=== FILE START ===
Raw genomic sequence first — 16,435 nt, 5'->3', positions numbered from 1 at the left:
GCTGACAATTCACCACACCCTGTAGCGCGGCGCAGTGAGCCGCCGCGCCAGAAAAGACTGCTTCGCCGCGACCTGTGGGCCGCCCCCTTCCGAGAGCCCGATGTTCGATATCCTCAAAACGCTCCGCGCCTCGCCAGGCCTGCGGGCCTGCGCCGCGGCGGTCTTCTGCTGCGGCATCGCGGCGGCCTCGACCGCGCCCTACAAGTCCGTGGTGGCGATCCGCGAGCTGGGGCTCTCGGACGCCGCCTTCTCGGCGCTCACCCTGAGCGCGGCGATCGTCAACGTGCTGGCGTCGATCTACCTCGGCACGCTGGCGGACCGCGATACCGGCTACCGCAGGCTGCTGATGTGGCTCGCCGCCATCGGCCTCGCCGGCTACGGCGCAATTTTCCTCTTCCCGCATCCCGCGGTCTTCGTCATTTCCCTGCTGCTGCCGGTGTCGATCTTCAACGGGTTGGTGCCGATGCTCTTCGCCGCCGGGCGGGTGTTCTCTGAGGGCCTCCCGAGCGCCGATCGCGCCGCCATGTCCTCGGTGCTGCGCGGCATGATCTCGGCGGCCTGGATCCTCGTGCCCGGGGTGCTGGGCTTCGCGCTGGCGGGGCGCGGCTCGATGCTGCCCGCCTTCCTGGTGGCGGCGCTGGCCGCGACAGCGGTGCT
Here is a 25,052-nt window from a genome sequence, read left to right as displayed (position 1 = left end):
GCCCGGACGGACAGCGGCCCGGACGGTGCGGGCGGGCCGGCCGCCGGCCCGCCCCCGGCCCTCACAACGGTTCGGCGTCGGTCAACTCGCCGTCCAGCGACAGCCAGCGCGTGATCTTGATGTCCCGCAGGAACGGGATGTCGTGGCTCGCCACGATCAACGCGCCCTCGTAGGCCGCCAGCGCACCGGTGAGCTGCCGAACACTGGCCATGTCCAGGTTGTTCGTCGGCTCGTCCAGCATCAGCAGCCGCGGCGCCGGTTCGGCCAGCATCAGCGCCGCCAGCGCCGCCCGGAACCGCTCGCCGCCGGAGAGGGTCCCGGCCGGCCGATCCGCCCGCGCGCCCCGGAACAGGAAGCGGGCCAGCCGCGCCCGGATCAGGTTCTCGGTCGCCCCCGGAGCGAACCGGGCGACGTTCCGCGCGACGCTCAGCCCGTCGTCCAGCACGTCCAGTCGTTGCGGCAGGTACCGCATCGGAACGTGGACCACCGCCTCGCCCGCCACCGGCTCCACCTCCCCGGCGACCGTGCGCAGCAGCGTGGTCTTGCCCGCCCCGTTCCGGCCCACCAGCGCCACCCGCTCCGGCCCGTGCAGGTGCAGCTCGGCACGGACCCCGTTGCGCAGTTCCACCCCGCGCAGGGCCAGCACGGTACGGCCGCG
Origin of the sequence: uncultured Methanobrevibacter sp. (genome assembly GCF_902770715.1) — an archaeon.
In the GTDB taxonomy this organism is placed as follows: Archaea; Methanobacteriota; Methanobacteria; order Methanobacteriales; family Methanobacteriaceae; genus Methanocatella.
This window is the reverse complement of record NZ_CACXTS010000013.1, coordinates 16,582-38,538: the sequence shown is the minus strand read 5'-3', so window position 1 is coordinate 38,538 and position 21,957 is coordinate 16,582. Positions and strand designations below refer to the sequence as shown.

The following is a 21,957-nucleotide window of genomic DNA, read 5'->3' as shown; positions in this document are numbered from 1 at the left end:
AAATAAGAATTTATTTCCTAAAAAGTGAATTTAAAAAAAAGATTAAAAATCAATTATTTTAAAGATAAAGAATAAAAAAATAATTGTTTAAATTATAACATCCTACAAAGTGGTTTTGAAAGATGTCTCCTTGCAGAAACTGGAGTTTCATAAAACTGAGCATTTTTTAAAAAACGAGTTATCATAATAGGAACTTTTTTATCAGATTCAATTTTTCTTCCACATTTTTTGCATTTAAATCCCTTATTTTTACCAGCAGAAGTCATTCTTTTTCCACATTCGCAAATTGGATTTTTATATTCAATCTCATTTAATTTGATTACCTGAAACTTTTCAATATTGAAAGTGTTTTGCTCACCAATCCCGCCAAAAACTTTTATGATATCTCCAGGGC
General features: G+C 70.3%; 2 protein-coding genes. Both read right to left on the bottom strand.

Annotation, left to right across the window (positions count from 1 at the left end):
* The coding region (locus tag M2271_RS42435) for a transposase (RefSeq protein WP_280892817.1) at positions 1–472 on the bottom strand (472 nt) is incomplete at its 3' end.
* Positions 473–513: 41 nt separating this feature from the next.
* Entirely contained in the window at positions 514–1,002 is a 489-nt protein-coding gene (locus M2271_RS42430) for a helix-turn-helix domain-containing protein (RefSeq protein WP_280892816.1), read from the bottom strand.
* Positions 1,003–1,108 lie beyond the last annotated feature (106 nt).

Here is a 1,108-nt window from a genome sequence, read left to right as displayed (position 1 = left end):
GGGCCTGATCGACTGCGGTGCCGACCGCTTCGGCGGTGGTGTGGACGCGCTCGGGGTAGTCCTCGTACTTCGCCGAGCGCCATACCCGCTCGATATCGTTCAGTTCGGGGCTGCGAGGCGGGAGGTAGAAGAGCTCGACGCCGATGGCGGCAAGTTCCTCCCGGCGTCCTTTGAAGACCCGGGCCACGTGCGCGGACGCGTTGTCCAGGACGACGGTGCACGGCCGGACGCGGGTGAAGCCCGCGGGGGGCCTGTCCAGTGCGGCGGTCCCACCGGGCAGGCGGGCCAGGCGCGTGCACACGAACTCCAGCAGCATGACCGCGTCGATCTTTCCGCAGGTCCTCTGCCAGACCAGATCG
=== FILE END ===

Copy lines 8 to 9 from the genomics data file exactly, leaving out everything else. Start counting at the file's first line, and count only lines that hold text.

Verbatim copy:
The following is a 21,957-nucleotide window of genomic DNA, read 5'->3' as shown; positions in this document are numbered from 1 at the left end:
AAATAAGAATTTATTTCCTAAAAAGTGAATTTAAAAAAAAGATTAAAAATCAATTATTTTAAAGATAAAGAATAAAAAAATAATTGTTTAAATTATAACATCCTACAAAGTGGTTTTGAAAGATGTCTCCTTGCAGAAACTGGAGTTTCATAAAACTGAGCATTTTTTAAAAAACGAGTTATCATAATAGGAACTTTTTTATCAGATTCAATTTTTCTTCCACATTTTTTGCATTTAAATCCCTTATTTTTACCAGCAGAAGTCATTCTTTTTCCACATTCGCAAATTGGATTTTTATATTCAATCTCATTTAATTTGATTACCTGAAACTTTTCAATATTGAAAGTGTTTTGCTCACCAATCCCGCCAAAAACTTTTATGATATCTCCAGGGC